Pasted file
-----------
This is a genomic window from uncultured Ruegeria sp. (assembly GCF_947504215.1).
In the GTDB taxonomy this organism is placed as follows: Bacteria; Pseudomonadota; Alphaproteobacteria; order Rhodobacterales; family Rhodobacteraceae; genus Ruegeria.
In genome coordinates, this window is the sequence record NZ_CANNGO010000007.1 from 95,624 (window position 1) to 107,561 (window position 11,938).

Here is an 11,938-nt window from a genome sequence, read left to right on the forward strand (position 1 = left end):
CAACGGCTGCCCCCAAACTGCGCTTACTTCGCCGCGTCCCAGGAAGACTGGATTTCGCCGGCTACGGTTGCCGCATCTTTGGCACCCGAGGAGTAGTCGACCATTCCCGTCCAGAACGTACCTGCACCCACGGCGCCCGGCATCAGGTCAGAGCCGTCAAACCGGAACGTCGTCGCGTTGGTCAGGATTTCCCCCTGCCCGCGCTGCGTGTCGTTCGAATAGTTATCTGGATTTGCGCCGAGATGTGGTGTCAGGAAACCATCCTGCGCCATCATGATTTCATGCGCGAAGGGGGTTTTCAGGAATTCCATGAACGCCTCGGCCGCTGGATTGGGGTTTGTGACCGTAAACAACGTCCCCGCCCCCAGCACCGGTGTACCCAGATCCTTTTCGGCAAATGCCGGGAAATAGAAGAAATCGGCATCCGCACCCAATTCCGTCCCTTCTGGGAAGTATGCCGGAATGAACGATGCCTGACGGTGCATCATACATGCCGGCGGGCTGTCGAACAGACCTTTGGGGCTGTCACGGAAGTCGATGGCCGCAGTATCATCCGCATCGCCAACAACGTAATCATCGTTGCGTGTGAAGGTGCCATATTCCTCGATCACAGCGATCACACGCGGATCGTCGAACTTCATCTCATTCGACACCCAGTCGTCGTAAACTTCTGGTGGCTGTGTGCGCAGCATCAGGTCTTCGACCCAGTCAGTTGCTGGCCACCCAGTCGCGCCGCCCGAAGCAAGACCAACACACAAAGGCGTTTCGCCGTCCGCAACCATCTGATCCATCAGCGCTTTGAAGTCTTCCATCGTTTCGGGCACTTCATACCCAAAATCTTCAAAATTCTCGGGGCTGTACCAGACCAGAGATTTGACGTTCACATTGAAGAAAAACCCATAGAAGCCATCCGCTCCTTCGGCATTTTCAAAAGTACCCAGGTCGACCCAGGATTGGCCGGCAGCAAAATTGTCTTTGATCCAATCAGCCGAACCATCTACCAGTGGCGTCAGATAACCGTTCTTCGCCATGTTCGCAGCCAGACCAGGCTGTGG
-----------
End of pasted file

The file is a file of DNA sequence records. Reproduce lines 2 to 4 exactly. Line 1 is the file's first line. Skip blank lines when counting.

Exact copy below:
In the GTDB taxonomy this organism is placed as follows: Bacteria; Pseudomonadota; Alphaproteobacteria; order Rhodobacterales; family Rhodobacteraceae; genus Ruegeria.
In genome coordinates, this window is the sequence record NZ_CANNGO010000007.1 from 95,624 (window position 1) to 107,561 (window position 11,938).

Here is an 11,938-nt window from a genome sequence, read left to right on the forward strand (position 1 = left end):